Budget, Chloe Kim, Gates Foundation: Your Tuesday Briefing
The problem is usually highlighted by the recent departure of Rob Porter, the White House staff secretary accused of abuse. He didn’t have permanent security clearance, a point which has renewed attention on some other aides who haven’t secured top-level clearance, including Jared Kushner, the president’s son-in-law and also also also senior adviser.
• Separately, our Washington investigations editor, Mark Mazzetti, and also also also some other Times journalists will be on a panel discussing the Russia investigation today at 7 p.m. Eastern. You can watch This particular here live, and also also also find answers to readers’ questions.
A U.S. shift on North Korea?
• South Korea’s president confirmed today which Washington is usually open to talks, days after Vice President Mike Pence indicated which negotiations might not require preconditions on the North.
Previously, the U.S. had insisted which Pyongyang might first have to take steps to dismantle its nuclear weapons programs.
• Mr. Pence met with the South’s president, Moon Jae-in, at the Winter Olympics last week.
“Hangry” on the halfpipe
• Maybe she didn’t need which breakfast sandwich after all.
Chloe Kim, a 17-year-old American snowboarder, won the gold medal in women’s halfpipe today in Pyeongchang after lamenting on Twitter which she hadn’t finished a snack. We looked at how she achieved a nearly perfect score.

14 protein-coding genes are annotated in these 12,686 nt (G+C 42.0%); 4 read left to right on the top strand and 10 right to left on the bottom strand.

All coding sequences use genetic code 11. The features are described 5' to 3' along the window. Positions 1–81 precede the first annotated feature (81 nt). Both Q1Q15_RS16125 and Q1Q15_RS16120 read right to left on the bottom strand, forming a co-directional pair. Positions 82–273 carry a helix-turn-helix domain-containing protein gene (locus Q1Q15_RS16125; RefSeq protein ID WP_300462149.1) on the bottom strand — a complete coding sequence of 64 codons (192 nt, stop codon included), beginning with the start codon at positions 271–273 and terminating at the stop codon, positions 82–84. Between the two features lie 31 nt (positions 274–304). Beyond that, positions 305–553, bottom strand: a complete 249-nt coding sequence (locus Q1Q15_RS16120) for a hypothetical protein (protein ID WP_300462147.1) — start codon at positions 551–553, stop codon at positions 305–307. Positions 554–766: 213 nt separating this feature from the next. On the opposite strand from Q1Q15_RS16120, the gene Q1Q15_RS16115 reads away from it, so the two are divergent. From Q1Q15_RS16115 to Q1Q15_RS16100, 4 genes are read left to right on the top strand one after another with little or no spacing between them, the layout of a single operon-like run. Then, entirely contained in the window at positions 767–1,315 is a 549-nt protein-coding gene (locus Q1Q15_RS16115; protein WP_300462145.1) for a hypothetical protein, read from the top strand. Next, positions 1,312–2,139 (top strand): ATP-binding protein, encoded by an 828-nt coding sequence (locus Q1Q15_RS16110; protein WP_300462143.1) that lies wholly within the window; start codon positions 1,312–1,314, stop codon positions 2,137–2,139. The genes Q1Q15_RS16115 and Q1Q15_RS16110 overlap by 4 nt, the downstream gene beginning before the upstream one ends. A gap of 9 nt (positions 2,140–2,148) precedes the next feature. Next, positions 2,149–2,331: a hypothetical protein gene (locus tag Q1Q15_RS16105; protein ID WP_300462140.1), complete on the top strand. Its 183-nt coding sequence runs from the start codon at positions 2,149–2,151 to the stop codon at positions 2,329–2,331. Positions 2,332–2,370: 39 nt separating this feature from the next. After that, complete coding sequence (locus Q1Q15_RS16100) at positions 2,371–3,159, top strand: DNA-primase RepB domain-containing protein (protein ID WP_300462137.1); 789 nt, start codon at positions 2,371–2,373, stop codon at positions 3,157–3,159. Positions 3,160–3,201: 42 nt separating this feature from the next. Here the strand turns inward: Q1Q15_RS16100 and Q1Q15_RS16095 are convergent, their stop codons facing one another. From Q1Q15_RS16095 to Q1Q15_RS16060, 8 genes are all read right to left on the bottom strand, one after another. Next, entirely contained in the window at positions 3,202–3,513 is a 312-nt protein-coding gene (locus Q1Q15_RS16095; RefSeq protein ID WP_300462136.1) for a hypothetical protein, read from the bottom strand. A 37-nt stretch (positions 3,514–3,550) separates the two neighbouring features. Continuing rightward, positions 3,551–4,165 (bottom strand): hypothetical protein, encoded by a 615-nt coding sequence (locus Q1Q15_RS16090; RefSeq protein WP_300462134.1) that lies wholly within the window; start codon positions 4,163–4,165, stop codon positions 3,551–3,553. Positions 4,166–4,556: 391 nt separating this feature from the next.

Here are today’s results by the Winter Olympics. You can find all of our coverage here.
• They have been praised as human olive branches, and also also also criticized as spearheads of a North Korean propaganda campaign. Meet the North Korean cheerleading squad.
One wall fell, yet others still stand
• The Berlin Wall, which once divided Germany and also also also the planet, has currently been gone for longer than the 28 years, 2 months and also also also 26 days This particular stood.
Although there are few obvious signs which Berlin was once a divided city, our bureau chief reports which the walls between West and also also also East still remain within the minds of some Germans.
• “German unity is usually still a work in progress,” said Thomas Krüger, who served as East Berlin’s last mayor.
Listen to ‘The Daily’: Democrats’ Identity Crisis
The House minority leader took to the floor for eight hours to protest a spending bill which she currently says she wanted to pass. What’s the risk for the party?
(Monday’s Morning Briefing inadvertently included a link to an older episode of The Daily. You can find the Russia doping episode here.)
• A female executive at the investment firm run by Steven Cohen, the billionaire investor, said in a lawsuit which the company was a testosterone-fueled “boys’ club” in which women were discriminated against.
• fresh York’s attorney general has sued the Weinstein Company, delaying a sale, to ensure which victims of abuse are compensated. Our DealBook columnist looks at how the tactic could backfire.
• Bill and also also also Melinda Gates published the annual update for their foundation today. They remain optimistic about the planet’s progress and also also also addressed how President Trump’s policies have affected their philanthropic work.